The Medical Thread: Vaccine Search / Staying Healthy / Treatments Etc

once_upon

Enough
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I didn't think I was vaccinated for polio in the 80s, but I'm honestly not totally sure.
You need to ask your mom. Polio vaccines are a 4 shot series - 2mo, 4 mo, between 6 mo-18 mo, and final one between 4 and 6 years of age.

My kids were 80's kids and got theirs - it was just part of routine vaccinations in our pediatricians practice
 

million$momma

Well-Known Member
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573
Canada does.

It’s part of the DTap-IPV-HIB series at 2-4-6 and 18 months.

And again as part of the TDap-IPV immunization at 4-6 years.

IPV = polio

Check your kid’s immunization records to see if IPV is there.

It gets forgotten as people more easily remember they got the Diptheria-Tetanus and Pertussis (whooping cough) parts of the vaccine.
OK- yup IPV is tacked on the end! Canada just doesn't do OPV vaccines.
 

ballettmaus

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17,851
In Germany, they give boosters for basically everything. If I interpret my vaccine passport correctly, I got a booster of the polio, diphteria and tetanus combination vaccine and hepatitis A&B vaccine after around every 10 years and the measles, mumps, rubella combination vaccines after 20 years.
 
D

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Yet another study showing how much worse smoking made the C19 pandemic.

The study findings indicate smoking or vaping are associated with more severe COVID-19 independent of age, sex, race or medical history:

  • People who reported smoking were 45% more likely to die and 39% more likely to receive mechanical ventilation when compared with those who did not smoke.
  • Although the excessive risk due to smoking was independent of medical history and medication use, smoking was a stronger risk factor for death in people between 18-59 years of age and those who were white or had obesity.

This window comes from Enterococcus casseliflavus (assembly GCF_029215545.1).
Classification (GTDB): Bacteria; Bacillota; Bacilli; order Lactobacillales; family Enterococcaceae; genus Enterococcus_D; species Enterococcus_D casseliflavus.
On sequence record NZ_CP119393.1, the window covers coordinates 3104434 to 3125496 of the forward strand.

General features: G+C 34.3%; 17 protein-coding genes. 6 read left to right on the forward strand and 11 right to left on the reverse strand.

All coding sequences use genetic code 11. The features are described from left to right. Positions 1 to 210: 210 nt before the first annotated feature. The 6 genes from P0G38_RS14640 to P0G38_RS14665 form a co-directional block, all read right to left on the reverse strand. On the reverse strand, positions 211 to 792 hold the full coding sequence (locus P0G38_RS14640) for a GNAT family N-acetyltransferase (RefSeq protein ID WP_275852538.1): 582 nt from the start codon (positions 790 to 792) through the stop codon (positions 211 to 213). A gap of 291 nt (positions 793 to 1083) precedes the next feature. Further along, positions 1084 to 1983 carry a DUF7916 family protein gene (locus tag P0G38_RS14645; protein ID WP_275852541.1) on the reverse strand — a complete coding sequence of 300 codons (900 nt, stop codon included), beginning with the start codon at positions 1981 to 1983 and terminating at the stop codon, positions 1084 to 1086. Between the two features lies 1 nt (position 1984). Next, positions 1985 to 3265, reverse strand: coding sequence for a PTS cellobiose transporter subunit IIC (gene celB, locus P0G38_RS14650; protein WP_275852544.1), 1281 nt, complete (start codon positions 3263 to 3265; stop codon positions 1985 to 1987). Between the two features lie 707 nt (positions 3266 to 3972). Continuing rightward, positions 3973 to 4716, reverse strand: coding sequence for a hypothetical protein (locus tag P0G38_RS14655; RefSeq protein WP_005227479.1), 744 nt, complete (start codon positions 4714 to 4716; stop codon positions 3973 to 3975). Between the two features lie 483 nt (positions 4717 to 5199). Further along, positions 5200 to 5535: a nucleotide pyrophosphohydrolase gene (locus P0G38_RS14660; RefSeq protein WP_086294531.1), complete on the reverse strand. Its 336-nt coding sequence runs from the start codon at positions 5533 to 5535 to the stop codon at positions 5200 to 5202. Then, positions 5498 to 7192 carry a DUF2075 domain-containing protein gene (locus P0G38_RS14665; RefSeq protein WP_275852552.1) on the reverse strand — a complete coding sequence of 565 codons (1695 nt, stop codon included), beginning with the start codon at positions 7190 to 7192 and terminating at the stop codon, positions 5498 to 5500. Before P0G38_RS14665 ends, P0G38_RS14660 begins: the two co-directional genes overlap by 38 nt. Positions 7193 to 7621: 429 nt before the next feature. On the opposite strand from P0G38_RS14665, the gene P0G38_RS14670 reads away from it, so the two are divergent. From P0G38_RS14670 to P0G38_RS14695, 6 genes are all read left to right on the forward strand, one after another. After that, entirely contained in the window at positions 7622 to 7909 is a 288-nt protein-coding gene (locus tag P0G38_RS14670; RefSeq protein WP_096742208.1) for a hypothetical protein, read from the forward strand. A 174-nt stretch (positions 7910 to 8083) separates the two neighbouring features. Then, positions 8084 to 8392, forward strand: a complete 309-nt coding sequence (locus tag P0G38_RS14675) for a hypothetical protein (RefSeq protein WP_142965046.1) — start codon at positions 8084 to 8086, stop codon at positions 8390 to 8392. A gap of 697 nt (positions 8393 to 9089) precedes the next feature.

If we're really serious about preparing for the next pandemic, it's time to take more serious measures leading up to a full ban on smoking (e.g., New Zealand's approach that will prevent young people from ever legally buying cigarettes in their lives), and to start addressing obesity in a meaningful way through a combination of carrots and sticks, e.g., fitness discounts but also fat taxes.
 

MacMadame

Doing all the things
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to start addressing obesity in a meaningful way through a combination of carrots and sticks, e.g., fitness discounts but also fat taxes.
Except the data shows that those things don't work. I know you think obesity is a matter of making bad choices and a lack of willpower but there is ample evidence that it is a complex problem with many causes and few solutions. It's kind of like addiction in that way -- most (all?) addiction programs have an abysmal success rate just like all diet programs do. And just like some people can just decide to stop abusing drugs/alcohol, some people can just decide to lose weight, lose it and go on with life while most get into a cycle of yo-yo dieting where the dieting actually causes their body to try to put on weight.